The shape of the plates and the arrangement of cells create a cavity between adjacent cell walls into which the neutron absorbing material can easily be placed.
The cells can be joined together to form a stiff array to permit the natural frequency of the structure to be made sufficiently high thus avoiding large seismic response. Seismic loads that are generated can be carried from cell to cell, rather than through an external framework, reducing the amount of structural steel needed. The rack structure can be designed to be free standing; i.e.: no braces between rack and pool walls thus eliminating structural steel bracing. A disadvantage of this particular rack is the method of interattaching the cells by welding or riviting or some other permanent means.
The present invention is a nuclear fuel assembly storage rack consisting of four identical plates joined to form a storage cell as in the prior art rack, however, the improvement lies in the means of interattachment. The plates have a U-shaped flange at their edge whereas the prior art utilized an L-shaped flange. When four cells are placed together with a U-shaped flange nested together, the cells can be rigidly interconnected by placing a bar through the space formed by the nested flanges. Thus, no welding or riviting is required and the rack can be disassembled simply by removing the bar.
It is an object of the invention to provide a nuclear fuel assembly storage rack.
A further object of the present invention is a storage rack utilizing a single standardized structural part resulting in lower unit fabrication and reduced tooling costs.
Another object of the invention is a storage rack yielding the foregoing advantages and which is simple to fabricate, thereby reducing welds or riveting, simplifying dimensional controls and reducing inspections.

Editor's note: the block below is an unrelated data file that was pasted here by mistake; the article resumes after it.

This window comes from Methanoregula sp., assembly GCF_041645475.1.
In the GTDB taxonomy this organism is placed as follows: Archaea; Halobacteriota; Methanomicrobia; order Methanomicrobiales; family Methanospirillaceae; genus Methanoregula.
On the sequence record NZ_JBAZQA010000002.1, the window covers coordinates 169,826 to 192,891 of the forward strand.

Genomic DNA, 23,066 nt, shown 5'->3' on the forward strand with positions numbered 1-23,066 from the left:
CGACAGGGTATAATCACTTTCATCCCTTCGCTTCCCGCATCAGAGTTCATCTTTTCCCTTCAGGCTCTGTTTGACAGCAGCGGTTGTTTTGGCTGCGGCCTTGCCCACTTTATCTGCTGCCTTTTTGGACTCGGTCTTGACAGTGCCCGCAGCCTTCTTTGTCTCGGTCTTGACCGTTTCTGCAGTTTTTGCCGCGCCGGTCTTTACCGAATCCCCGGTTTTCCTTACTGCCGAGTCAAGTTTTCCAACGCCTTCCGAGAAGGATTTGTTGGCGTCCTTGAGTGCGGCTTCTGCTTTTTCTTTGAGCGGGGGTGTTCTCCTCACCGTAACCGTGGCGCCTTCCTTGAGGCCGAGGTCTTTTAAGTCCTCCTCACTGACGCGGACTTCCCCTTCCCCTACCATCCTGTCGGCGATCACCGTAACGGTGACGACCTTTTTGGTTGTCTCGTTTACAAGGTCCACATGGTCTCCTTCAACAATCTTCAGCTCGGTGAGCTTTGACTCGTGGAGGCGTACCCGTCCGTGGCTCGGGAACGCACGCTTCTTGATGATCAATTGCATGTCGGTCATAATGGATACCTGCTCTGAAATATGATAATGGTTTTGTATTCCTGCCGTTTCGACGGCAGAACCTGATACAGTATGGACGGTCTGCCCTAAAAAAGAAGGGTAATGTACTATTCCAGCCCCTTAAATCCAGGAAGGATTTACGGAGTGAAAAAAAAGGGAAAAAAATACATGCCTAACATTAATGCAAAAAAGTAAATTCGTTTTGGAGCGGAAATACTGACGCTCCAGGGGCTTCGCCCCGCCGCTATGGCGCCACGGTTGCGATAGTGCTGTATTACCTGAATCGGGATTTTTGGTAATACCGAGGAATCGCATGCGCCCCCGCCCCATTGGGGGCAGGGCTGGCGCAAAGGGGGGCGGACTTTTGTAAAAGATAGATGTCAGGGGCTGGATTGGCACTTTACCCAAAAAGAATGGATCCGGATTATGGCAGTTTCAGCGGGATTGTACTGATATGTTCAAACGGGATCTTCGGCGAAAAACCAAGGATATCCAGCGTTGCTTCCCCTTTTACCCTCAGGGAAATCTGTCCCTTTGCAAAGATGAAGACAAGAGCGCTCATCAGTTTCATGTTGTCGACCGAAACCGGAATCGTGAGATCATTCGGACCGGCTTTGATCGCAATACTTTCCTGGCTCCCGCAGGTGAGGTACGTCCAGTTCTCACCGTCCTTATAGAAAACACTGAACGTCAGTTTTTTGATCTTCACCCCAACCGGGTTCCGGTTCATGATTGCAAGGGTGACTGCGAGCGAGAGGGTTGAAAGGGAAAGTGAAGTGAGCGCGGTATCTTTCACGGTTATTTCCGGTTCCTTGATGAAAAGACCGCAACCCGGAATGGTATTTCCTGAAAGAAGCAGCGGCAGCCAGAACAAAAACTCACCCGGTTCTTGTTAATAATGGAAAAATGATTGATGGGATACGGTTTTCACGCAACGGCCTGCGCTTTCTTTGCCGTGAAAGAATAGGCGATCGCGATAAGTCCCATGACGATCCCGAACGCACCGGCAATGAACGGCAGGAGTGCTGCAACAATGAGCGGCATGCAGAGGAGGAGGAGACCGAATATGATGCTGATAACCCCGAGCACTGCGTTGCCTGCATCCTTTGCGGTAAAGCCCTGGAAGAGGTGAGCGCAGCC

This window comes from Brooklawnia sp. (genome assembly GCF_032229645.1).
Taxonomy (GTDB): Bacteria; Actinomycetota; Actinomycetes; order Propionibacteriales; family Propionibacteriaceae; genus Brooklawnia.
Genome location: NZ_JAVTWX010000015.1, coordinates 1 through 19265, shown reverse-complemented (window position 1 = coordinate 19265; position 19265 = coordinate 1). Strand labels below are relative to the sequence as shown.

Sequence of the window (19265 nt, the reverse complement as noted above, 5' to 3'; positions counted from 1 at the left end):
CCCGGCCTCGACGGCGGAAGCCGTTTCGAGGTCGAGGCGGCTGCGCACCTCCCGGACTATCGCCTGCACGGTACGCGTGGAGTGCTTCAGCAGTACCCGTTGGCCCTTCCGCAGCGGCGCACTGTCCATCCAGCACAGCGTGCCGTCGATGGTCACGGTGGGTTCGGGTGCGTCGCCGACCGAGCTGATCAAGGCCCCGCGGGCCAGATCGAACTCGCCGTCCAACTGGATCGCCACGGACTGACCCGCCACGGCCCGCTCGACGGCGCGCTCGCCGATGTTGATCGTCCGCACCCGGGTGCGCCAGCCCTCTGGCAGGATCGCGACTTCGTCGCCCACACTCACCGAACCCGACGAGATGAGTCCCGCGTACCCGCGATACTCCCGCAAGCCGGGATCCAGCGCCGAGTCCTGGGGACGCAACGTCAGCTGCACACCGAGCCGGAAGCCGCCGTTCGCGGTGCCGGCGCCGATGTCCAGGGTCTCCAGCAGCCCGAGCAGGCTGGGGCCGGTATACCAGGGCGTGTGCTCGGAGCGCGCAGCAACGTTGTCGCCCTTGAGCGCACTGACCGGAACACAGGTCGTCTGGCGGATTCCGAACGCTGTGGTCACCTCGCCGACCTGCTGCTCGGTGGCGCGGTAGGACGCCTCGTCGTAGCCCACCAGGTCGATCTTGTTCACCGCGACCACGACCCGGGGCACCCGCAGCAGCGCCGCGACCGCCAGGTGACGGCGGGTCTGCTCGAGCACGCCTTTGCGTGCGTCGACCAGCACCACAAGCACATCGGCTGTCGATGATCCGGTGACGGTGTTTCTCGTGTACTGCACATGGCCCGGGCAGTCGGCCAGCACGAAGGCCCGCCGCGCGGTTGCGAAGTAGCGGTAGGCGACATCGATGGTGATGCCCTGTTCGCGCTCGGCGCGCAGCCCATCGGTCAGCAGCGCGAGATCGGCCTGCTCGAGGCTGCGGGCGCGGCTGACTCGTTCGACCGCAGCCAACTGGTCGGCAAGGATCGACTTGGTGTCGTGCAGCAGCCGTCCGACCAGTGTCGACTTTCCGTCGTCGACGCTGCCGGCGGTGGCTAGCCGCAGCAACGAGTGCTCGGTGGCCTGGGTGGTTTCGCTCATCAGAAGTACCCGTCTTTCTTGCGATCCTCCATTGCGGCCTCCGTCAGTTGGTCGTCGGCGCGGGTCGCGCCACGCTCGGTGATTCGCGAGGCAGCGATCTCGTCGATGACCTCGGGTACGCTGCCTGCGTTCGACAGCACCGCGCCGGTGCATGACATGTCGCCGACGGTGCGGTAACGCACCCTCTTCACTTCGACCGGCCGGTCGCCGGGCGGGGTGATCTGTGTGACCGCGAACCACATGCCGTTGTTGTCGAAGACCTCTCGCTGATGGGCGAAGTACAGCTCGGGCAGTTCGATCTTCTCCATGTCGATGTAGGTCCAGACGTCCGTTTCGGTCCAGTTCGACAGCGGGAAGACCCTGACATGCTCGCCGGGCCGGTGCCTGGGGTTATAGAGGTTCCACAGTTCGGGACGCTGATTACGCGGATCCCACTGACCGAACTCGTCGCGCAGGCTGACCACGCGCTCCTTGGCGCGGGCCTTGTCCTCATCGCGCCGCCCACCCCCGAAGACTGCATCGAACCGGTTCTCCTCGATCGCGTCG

Another object of the invention is a storage rack yielding the foregoing advantages and which is modular in construction and thus may be easily adjusted to any storage pool configuration or plant arrangement.
Yet another object of the invention is a storage rack having cells that can be interconnected by inserting a bar through interlacing corner portions of the cells.
Other objects and advantages of the present invention will be readily apparent from the following description and drawings which illustrate the preferred embodiment of the invention.
The present invention involves a nuclear fuel assembly storage rack including a plurality of identical plates affixed together to form fuel assembly storage cells. The cells are arranged in an array and interengaged to form the storage rack. The interengagement is effected by longitudinally inserting a bar through nested U-shaped flanges of adjacent plates.
FIG. 1 is a partial perspective view of the end of a nuclear fuel assembly storage cell of the preferred embodiment of the invention.
FIG. 2 is a partial plan view of a nuclear fuel assembly storage rack according to the preferred embodiment of the invention.
Refer now to FIG. 1, wherein the end of an elemental nuclear fuel assembly cell 11 is shown. Cell 11 is constructed from four identical stainless steel plates 20, 30, 40 and 50. Each of plates 20, 30, 40 and 50 have an elongated rectangular wall 21, 31, 41 and 51 respectively and a left tab 22, 32, 42, and 52 and a right tab 24, 34, 44, and 54 respectively extending perpendicularly therefrom toward the rear thereof.
The structure described to this point is the structure of the prior art. The present invention lies in the novel addition of left tab extension 23, 33, 43 and 53 extending from the edges of left tab 22, 32, 42 and 52 respectively toward the right of plates 21, 31, 41, and 51 respectively in planes parallel thereto. As discussed in detail below, the left tab extension enable simple nondestructive interlocking of the cells.
Plates 20, 30, 40 and 50 are interattached as shown in FIG. 1 to form an elemental cell 11 having a storage compartment 12 for storing a nuclear fuel assembly (not shown). Note that the front of each plate 20, 30, 40 and 50 faces the interior of cell 11.
The terms left, right, front and rear used hereinafter are relative to each individual plate to define the structure thereof, and for clarity should not be considered descriptive of the left, right, front or rear of cell 11 or rack 10. To assemble cell 11, plate 30 is positioned longitudinally parallel to and transversely rotated ninety degrees clockwise with respect to plate 20. Right tab 34 is attached by riveting or spot welding or some other suitable means to the front surface of wall 21 at the left side of wall 21.